Last week I offered a quick review recommending my favorite, dirt cheap pocket knife: the Opinel No. 8. Examining one of my carbon steel blades I was disappointed to find it had not yet formed a protective patina. I decided to change that.
A big complaint about carbon steel is that it rusts quickly, while stainless steel does not. Carbon blades can be sharpened finer and will hold their edge longer than stainless. Adding a patina, or acquiring one via use, on carbon steel will slow bad rust. I say bad rust because patina on carbon steel is rust, it is just a good, stable black rust (Fe3O4,) as opposed to the evil, pitting red stuff (Fe2O3.)
How do you get a nice patina on your carbon steel? Treating it with a light acid seems to be the answer. Forums suggest everything from dunking your blade in heated apple cider vinegar to coating it with mustard. I stuck mine in a lemon. The photo above is the result.
After letting the knives sit in the lemon for 24 hrs, I wiped them off. The lemon had turned black where it was in contact with the steel. The steel began to develop a nice grey/black film. Wiping the blade smears the patina and helped coat more evenly. I then returned the blades back to said lemon and left them for a few more hours. I repeated until I was happy with how each looked. One knife took fewer applications than the other.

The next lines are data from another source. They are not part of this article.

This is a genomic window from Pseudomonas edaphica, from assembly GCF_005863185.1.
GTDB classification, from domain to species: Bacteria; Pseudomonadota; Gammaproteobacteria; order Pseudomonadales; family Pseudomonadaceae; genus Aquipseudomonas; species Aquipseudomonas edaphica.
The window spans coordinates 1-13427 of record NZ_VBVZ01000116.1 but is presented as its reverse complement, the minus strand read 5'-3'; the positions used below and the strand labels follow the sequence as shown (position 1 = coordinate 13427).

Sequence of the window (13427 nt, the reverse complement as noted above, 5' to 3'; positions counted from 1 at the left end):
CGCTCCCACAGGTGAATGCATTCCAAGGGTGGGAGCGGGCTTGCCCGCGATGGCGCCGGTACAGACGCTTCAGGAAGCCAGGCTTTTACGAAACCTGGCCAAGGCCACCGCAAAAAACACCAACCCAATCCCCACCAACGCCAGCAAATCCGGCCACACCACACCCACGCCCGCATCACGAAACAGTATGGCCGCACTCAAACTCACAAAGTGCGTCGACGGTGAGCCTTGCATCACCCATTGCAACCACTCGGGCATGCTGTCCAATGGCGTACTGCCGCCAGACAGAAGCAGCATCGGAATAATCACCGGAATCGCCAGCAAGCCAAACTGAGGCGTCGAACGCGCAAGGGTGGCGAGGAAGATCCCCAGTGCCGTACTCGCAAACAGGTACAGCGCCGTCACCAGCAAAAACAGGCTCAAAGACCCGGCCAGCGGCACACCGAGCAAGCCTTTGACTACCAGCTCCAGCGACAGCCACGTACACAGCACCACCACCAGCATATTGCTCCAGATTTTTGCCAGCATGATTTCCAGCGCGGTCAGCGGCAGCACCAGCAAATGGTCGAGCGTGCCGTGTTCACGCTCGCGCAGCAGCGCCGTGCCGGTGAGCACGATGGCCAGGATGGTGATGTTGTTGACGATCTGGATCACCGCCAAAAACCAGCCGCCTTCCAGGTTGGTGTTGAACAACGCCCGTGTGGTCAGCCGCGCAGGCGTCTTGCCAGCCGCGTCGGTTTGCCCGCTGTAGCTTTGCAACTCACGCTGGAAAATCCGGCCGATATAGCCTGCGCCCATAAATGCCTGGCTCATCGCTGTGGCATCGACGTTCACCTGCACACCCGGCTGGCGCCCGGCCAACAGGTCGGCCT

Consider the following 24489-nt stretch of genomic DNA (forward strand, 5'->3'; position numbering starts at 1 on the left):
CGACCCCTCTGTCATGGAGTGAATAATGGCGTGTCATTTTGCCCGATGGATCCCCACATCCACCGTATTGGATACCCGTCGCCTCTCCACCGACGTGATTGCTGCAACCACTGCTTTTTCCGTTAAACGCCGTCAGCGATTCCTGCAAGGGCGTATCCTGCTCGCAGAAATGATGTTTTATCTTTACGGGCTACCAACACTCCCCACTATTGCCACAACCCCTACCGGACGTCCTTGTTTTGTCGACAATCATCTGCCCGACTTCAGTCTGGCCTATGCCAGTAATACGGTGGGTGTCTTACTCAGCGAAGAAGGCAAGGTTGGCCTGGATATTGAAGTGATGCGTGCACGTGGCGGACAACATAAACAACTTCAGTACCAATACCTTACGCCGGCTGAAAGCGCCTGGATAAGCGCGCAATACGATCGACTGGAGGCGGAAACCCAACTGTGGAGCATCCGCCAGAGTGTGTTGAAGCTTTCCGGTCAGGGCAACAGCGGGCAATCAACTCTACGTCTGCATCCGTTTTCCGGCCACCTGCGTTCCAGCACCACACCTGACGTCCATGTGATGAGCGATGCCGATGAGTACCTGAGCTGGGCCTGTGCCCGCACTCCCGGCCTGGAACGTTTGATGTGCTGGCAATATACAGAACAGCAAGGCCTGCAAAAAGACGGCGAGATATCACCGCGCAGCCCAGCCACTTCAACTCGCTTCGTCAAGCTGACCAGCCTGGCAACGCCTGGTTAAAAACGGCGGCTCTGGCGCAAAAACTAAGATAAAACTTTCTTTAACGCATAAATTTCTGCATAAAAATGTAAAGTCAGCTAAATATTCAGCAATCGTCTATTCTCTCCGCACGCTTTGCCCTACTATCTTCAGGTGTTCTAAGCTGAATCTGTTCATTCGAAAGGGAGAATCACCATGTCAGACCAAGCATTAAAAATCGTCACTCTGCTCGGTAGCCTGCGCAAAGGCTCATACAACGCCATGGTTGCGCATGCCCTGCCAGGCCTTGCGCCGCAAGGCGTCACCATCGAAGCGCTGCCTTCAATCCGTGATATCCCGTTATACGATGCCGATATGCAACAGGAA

To get a more even, less random application you may try the apple cider method above, or submerging the blade in a solution of 50% water and 50% vinegar for 4 to 24 hours. Forums have hundreds of recommendations for the brave or bored.
If you'd like to try forcing a patina on carbon steel and need a knife, I suggest the Opinel No. 8 Carbon.
I asked Amy Parness, the co-founder of Sparkle Labs, maker of fantastic educational electronics kits, to write a Medium post about gender and the business of being a maker business person. Her terrific essay calls out the problems with “pink girly engineering kits.” From Medium:
Zero UI is the new term for “invisible interfaces”—what happens in the future when all the clicking and tapping and typing is history: “If you look at the history of computing, starting with the jacquard loom in 1801, humans have always had to interact with machines in a really abstract, complex way.” [Fast Company]
CEO Dick Costolo will resign, to be replaced in the interim by Jack Dorsey
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